19. 19. Stimulus #3 <ul><li>Input : Reassociation Request frame with Source MAC </li></ul><ul><li> address as Client’s MAC address and Destination </li></ul><ul><li> MAC address as APMAC address and current AP </li></ul><ul><li> MAC as any spoofed non-existent MAC address </li></ul><ul><li>Output : Unicast Deauthentication generated by AP </li></ul><ul><li>Effect : Associated client honor Deauthentication packet </li></ul><ul><li> and disconnect from AP </li></ul>Stimulus #4 <ul><li>Input : Association Request frame with spoofed Basic </li></ul><ul><li> Rate Param and Source MAC address as Client </li></ul><ul><li> MAC address and Destination MAC address as AP </li></ul><ul><li> MAC address </li></ul><ul><li>Output : Unicast Deauthentication generated by AP </li></ul><ul><li>Effect : Associated client honor Deauthentication packet </li></ul><ul><li> and disconnect from AP </li></ul>
  20. 20. Stimulus #5 <ul><li>Input : 4 MAC address DATA frame with Source </li></ul><ul><li> MAC as victim’s Client MAC address (or Broadcast </li></ul><ul><li> MAC) Destination MAC address as AP MAC </li></ul><ul><li> address </li></ul><ul><li>Output : Deauthentication Frame generated by AP </li></ul><ul><li>Effect : Associated client honor Deauthentication packet </li></ul><ul><li> and disconnect from AP </li></ul>Stimulus #6 <ul><li>Input : Association Request frame with spoofed </li></ul><ul><li> capabilities field and Source MAC address as </li></ul><ul><li> Client MAC address and Destination MAC </li></ul><ul><li> address as AP MAC address </li></ul><ul><li>Output : Unicast Deauthentication generated by AP </li></ul><ul><li>Effect : Associated client honor Deauthentication </li></ul><ul><li> packet and disconnect from AP </li></ul>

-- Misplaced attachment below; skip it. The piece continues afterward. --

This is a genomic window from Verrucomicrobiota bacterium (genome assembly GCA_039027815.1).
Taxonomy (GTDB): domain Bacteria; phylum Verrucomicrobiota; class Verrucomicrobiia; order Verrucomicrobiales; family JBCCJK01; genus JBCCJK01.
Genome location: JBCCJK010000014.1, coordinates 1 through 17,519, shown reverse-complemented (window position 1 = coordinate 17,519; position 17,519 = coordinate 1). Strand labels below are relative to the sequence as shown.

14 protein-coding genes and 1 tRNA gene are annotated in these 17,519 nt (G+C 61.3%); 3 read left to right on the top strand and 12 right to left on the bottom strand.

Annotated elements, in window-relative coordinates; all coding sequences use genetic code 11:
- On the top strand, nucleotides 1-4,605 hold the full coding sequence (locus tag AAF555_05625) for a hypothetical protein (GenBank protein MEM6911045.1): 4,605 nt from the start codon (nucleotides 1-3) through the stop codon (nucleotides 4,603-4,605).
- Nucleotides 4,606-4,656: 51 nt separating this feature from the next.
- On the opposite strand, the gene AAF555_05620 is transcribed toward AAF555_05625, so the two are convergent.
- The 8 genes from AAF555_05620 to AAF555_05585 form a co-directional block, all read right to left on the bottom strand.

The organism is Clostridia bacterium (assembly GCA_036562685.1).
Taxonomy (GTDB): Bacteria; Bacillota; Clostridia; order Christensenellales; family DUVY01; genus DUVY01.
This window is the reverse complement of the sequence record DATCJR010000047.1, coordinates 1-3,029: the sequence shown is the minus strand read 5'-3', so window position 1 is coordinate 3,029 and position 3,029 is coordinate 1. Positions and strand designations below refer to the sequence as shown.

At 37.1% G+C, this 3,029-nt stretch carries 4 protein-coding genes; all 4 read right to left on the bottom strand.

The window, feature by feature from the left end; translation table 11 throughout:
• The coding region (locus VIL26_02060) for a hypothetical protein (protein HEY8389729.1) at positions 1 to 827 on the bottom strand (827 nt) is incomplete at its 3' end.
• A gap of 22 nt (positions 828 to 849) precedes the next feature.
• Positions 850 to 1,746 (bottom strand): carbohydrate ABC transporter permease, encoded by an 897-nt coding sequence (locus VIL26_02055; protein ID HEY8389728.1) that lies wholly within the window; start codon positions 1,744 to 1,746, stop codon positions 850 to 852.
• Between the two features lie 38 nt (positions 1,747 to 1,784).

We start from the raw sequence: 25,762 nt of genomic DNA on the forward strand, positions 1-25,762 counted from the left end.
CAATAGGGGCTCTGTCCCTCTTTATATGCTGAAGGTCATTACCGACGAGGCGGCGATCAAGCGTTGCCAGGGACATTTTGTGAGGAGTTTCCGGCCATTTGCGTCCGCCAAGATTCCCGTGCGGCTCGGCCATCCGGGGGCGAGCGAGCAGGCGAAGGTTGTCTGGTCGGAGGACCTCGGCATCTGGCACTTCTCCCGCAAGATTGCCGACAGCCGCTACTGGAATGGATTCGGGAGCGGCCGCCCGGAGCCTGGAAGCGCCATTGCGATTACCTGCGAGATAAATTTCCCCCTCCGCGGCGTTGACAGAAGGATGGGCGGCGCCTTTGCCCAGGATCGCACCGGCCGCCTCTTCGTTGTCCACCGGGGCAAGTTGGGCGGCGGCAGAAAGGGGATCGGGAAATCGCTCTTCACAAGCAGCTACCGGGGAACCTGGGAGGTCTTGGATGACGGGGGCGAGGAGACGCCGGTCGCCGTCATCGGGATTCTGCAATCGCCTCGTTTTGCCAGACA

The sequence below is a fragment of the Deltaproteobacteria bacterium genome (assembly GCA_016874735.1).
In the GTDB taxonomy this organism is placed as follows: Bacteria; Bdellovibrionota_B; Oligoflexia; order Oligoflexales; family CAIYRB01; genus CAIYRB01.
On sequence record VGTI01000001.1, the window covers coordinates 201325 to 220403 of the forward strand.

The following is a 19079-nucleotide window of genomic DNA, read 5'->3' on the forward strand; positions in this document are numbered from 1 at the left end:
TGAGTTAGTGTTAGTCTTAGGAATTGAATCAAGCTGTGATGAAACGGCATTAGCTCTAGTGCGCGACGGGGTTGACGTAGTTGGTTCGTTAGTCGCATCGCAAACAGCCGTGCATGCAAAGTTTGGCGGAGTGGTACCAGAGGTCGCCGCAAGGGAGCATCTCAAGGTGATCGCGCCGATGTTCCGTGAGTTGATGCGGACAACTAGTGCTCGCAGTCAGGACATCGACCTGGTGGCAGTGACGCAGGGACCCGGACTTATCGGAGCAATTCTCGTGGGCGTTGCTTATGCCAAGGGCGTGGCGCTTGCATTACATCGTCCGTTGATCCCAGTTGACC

21. 21. Stimulus #7 <ul><li>Input : Authentication frame with invalid Authentication </li></ul><ul><li> Algorithm sent to AP with Source MAC as Client’s </li></ul><ul><li> MAC address and Destination MAC address as </li></ul><ul><li> AP MAC address </li></ul><ul><li>Output : Unicast Deauthentication generated by AP </li></ul><ul><li>Effect : Associated client honor Deauthentication packet </li></ul><ul><li> and disconnect from AP </li></ul>Stimulus #8 <ul><li>Input : Authentication frame with invalid Authentication </li></ul><ul><li> Transaction sequence number sent to AP with </li></ul><ul><li> Source MAC as Client’s MAC address and </li></ul><ul><li> Destination MAC address as AP MAC address </li></ul><ul><li>Output : Unicast Deauthentication generated by AP </li></ul><ul><li>Effect : Associated client honor Deauthentication packet </li></ul><ul><li> and disconnect from AP </li></ul>